Taking these factors together, the overall impact of the ECB’s policy measures since mid-2014 are estimated to have contributed significantly to output growth – and by around half a percentage point in 2017.

While our measures have clearly played a decisive role in keeping inflation expectations anchored and have contributed to an improved inflation outlook, an ample degree of monetary accommodation remains necessary to secure a sustained return of inflation rates towards levels that are below but close to 2%, as reaffirmed by the Governing Council at last week’s meeting. Despite the strong cyclical momentum, domestic price pressures remain subdued, as do measures of underlying inflation.

The evolution of the ECB’s forward guidance

Our monetary policy stance is determined by the combination and mutual interaction of our asset purchase programme, our policy rates and our forward guidance on each of these tools. The stimulus provided by these policy tools is complemented by the TLTROs, which will remain outstanding for the next three years.

When our key policy rates reached exceptionally low levels, asset purchases became the main monetary policy instrument for calibrating our stance. This is why, since January 2015, when the APP started, we have been signalling the traditionally tight connection between the ECB’s monetary policy and our price stability objective by linking an assessment of the medium-term outlook for inflation to the size and duration of our net asset purchases. Accordingly, when communicating about net purchases, we have expressed our intention to continue with our chosen pace of monthly purchases until we see “a sustained adjustment in the path of inflation consistent with our inflation aim”. This phrase describes the key contingency that has guided the course of our policy in the past few years and will continue to do so in the future. In addition, the pledge to re-invest the proceeds from the principal payments that accrue from the maturing securities in our portfolio should be seen as a necessary complement to the net asset purchases.

Central bank asset purchases ease monetary conditions primarily by taking long-duration bonds out of private hands. It is by withdrawing such assets from the market and holding them for a possibly lengthy period of time that the central bank spurs a rebalancing of private portfolios, and thus lowers term premia and eases financing conditions.

Forward guidance on both policy rates and the APP plays a key role in determining our monetary policy stance. Its function has evolved significantly over time. Before the APP was launched, our forward guidance related only to the expected path of our policy rates. When the Governing Council decided to start issuing statements on its expectations concerning the future evolution of the ECB’s key interest rates, in July 2013, forward guidance was mainly intended to insulate the euro area from external tightening pressures, notably those originating from the global financial turmoil that had followed the “taper tantrum” a few weeks before.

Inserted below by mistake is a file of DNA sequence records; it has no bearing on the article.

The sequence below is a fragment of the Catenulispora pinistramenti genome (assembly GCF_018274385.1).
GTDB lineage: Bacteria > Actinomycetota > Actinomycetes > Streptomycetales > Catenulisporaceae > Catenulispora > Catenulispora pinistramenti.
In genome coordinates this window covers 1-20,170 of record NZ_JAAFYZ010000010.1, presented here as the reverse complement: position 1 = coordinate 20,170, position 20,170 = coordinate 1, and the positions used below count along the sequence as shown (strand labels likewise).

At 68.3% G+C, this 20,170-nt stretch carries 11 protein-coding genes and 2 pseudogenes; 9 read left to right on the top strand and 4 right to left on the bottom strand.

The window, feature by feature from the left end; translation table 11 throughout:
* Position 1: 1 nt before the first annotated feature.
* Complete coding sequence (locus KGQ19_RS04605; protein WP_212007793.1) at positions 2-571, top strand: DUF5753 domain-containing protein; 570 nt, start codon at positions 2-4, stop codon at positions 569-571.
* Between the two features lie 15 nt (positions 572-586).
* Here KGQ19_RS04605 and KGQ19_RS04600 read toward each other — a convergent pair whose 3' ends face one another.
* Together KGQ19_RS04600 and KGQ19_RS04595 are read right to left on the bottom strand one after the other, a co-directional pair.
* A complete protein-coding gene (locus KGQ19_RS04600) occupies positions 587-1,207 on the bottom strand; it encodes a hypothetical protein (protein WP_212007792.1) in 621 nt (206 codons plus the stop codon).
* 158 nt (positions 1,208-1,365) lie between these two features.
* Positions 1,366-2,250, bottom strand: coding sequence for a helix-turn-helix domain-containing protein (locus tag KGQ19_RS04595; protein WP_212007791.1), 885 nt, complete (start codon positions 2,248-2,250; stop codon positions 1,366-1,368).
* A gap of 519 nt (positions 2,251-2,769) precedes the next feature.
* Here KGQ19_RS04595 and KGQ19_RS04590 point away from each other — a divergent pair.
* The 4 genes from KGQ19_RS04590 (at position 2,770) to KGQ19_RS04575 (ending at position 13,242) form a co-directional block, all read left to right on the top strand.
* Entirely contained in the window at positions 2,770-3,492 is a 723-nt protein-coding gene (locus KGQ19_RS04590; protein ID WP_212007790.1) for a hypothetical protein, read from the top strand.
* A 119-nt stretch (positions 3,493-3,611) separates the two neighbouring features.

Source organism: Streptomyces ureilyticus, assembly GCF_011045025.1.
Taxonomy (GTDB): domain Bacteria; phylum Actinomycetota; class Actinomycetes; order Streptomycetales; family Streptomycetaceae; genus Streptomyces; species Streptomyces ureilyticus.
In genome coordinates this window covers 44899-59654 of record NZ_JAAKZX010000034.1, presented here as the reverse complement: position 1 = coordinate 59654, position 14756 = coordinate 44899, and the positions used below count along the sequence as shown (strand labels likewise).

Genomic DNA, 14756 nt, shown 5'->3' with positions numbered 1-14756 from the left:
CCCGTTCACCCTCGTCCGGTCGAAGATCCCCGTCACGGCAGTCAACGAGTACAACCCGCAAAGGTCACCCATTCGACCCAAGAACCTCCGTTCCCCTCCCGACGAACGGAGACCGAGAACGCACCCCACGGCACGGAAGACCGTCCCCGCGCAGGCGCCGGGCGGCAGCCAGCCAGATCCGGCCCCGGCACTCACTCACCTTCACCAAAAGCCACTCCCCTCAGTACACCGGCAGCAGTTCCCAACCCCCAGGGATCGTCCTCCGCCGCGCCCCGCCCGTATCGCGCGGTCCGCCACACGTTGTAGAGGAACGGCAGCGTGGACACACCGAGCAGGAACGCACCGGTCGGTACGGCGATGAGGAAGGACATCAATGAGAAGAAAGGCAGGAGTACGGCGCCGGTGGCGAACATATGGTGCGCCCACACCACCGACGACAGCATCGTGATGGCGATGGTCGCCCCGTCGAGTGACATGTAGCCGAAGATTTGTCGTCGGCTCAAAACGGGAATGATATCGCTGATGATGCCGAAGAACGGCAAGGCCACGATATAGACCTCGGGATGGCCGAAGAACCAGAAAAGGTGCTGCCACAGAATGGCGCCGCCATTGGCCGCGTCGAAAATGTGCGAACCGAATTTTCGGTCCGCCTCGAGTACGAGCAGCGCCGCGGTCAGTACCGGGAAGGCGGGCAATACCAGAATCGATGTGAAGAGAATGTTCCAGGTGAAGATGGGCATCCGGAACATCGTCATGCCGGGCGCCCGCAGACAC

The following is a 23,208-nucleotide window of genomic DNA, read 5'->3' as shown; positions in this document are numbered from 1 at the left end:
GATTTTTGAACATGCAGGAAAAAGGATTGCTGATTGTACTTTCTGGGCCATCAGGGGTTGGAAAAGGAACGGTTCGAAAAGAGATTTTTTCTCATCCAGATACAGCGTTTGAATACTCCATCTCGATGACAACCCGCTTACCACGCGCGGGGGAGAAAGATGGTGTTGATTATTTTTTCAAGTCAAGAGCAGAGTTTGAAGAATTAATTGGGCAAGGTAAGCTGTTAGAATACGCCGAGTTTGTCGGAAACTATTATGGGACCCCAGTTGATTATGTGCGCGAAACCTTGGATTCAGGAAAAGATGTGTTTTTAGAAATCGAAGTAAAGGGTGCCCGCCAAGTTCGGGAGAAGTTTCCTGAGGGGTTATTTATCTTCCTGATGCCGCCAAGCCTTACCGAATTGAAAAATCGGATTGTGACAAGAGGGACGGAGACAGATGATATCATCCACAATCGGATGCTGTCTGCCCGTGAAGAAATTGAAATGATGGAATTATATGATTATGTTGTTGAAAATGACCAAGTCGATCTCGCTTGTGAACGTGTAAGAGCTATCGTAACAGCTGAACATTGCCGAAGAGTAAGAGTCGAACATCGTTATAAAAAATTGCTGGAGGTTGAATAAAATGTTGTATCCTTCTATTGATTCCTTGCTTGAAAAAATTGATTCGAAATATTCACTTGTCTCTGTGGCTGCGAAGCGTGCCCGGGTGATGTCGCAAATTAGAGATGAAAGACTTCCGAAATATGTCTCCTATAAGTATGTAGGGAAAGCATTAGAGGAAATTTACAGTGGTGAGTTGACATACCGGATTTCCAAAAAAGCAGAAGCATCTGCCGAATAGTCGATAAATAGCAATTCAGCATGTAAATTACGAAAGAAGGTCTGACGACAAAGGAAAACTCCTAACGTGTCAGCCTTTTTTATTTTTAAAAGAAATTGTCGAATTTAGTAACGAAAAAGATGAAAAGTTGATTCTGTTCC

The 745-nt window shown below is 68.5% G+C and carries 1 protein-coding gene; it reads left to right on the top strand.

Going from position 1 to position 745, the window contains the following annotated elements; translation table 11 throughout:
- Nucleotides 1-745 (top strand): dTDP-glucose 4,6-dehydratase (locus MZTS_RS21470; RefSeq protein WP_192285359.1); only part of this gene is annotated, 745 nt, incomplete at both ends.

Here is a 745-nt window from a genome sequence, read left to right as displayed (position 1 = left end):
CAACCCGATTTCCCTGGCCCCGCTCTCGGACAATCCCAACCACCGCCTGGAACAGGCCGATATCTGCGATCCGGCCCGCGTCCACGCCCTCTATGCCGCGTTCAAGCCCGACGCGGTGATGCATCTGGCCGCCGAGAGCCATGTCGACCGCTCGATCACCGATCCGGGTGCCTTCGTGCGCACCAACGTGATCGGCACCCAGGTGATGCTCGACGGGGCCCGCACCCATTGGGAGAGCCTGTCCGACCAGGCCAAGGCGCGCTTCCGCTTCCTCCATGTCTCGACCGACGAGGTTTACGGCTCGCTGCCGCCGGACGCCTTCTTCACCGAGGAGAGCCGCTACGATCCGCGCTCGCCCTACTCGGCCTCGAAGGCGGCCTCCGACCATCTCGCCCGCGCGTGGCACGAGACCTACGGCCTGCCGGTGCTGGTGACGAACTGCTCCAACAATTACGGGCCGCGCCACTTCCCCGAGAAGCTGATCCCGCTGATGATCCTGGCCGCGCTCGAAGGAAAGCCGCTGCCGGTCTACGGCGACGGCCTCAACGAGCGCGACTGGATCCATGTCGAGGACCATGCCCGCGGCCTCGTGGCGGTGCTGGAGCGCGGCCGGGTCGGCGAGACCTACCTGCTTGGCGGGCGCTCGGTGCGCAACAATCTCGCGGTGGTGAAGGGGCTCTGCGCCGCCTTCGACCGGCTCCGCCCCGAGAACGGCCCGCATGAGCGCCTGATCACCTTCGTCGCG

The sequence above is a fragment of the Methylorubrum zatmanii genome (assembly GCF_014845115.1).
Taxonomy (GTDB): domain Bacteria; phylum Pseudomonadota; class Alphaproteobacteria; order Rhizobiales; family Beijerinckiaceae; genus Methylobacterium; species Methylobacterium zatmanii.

As macroeconomic conditions deteriorated in the course of the following year, though, the statement that the Governing Council expected “the key ECB interest rates to remain at present or lower levels for an extended period of time” turned into a vehicle for easing the monetary policy stance.

With the adoption of our APP, forward guidance has been extended to key parameters of our purchases, and has helped investors form expectations about the size of APP and its duration. We have indicated a minimum horizon – an intentional end-date – until which time we plan to carry out net monthly purchases, while always retaining the option of extending the programme beyond that intentional end-date if the “sustained adjustment” condition has not been met. In October 2017, for example, as we extended our net purchases past the end of the year, we signalled that, starting in January 2018, we would “continue at a monthly pace of €30 billion until the end of September 2018, or beyond, if necessary, and in any case until the Governing Council sees a sustained adjustment in the path of inflation consistent with its inflation aim”. Moreover, in view of the key role played by the accumulated stock of assets in our portfolio as an ongoing source of stimulus, we committed to “reinvest the principal payments from maturing securities purchased under the APP for an extended period of time after the end of its net asset purchases, and in any case for as long as necessary.”

Our instruments are configured in such a way that our forward guidance on policy rates has been reinforced by our forward guidance on net asset purchases. We have linked the expected path of our key interest rates to the intended horizon of the net asset purchases by saying that we “expect them to remain at their present levels for an extended period of time, and well past the horizon of our net asset purchases”. This sequenced guidance has served to exploit important complementarities between policy rates and asset purchases. On the one hand, having the horizon over which policy rates are expected to remain constant tied to – and longer than – the APP horizon has largely prevented the easing impact of our purchases on the yield curve from being countered by a destabilisation of short-term interest rate expectations. On the other hand, announcing that the APP would have a certain lifespan signalled that policy rates would remain at their present levels for longer. And this has reinforced the power of the statements concerning the evolution of the policy rate path. The forward guidance on policy rates acts as an enabling condition for the purchases to exert their full impact on term premia, and the language on the intended horizon of our net asset purchases has reinforced the signalling power of our forward guidance on rates.